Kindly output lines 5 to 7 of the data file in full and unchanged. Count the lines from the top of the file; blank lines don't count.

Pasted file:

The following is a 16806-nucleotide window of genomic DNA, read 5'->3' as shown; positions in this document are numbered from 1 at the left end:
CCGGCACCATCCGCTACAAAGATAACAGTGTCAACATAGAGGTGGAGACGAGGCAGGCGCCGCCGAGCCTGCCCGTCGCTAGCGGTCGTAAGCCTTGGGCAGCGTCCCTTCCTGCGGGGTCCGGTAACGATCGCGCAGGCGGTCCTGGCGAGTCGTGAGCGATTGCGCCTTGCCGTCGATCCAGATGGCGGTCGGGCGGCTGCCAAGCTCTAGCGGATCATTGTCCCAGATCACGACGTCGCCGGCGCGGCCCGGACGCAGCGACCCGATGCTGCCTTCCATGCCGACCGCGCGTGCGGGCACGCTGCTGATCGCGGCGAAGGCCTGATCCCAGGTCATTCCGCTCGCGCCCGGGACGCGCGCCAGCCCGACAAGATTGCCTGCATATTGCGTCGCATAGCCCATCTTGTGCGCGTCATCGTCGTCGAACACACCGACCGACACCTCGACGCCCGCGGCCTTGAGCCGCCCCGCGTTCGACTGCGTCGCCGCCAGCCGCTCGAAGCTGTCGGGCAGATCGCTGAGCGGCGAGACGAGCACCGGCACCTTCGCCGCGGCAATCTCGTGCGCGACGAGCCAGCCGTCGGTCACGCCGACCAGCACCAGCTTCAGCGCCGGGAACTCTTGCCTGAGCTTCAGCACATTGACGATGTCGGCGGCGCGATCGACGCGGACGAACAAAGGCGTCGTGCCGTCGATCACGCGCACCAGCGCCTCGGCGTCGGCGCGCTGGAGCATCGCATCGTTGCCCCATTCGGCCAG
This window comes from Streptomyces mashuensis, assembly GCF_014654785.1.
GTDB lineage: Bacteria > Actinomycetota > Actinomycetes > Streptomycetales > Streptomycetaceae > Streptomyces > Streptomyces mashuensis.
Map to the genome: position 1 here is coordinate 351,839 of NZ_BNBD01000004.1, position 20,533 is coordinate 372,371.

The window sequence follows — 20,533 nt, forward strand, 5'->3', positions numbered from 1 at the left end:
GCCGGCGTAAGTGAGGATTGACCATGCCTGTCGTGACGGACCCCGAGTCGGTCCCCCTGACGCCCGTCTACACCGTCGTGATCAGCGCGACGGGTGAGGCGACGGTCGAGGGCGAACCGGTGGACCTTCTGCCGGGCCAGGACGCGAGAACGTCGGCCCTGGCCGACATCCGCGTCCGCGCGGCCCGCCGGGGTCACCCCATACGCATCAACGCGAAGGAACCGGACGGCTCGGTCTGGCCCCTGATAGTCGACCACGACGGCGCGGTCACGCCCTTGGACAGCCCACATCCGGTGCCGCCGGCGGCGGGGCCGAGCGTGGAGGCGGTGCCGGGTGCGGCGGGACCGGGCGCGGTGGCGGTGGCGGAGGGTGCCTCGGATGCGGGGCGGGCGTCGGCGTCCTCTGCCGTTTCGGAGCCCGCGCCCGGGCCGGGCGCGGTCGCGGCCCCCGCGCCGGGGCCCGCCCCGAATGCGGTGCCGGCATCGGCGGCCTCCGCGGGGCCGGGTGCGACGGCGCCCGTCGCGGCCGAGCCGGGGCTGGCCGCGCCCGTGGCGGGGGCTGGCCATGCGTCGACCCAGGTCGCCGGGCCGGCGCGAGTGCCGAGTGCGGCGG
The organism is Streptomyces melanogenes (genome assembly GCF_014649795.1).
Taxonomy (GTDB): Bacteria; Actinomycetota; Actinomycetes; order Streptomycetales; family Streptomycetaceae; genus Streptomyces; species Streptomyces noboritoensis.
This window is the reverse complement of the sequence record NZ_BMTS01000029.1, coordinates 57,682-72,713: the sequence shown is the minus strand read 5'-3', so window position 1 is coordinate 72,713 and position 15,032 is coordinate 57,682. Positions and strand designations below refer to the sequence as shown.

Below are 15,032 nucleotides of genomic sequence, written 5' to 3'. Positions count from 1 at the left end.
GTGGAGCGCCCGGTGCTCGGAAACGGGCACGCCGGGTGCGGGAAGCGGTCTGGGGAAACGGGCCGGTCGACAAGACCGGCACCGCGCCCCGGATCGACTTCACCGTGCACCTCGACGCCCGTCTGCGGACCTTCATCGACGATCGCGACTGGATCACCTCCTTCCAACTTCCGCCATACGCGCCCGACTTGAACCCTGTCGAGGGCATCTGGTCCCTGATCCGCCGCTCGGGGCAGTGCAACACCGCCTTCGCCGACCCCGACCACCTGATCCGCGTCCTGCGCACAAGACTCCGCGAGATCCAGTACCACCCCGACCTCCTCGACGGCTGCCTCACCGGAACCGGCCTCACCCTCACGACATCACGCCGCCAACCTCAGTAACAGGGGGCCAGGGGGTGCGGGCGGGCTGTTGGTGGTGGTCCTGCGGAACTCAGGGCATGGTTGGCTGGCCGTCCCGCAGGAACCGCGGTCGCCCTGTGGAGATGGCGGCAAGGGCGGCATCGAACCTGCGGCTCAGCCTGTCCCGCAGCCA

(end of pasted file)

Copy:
Map to the genome: position 1 here is coordinate 351,839 of NZ_BNBD01000004.1, position 20,533 is coordinate 372,371.

The window sequence follows — 20,533 nt, forward strand, 5'->3', positions numbered from 1 at the left end:
GCCGGCGTAAGTGAGGATTGACCATGCCTGTCGTGACGGACCCCGAGTCGGTCCCCCTGACGCCCGTCTACACCGTCGTGATCAGCGCGACGGGTGAGGCGACGGTCGAGGGCGAACCGGTGGACCTTCTGCCGGGCCAGGACGCGAGAACGTCGGCCCTGGCCGACATCCGCGTCCGCGCGGCCCGCCGGGGTCACCCCATACGCATCAACGCGAAGGAACCGGACGGCTCGGTCTGGCCCCTGATAGTCGACCACGACGGCGCGGTCACGCCCTTGGACAGCCCACATCCGGTGCCGCCGGCGGCGGGGCCGAGCGTGGAGGCGGTGCCGGGTGCGGCGGGACCGGGCGCGGTGGCGGTGGCGGAGGGTGCCTCGGATGCGGGGCGGGCGTCGGCGTCCTCTGCCGTTTCGGAGCCCGCGCCCGGGCCGGGCGCGGTCGCGGCCCCCGCGCCGGGGCCCGCCCCGAATGCGGTGCCGGCATCGGCGGCCTCCGCGGGGCCGGGTGCGACGGCGCCCGTCGCGGCCGAGCCGGGGCTGGCCGCGCCCGTGGCGGGGGCTGGCCATGCGTCGACCCAGGTCGCCGGGCCGGCGCGAGTGCCGAGTGCGGCGG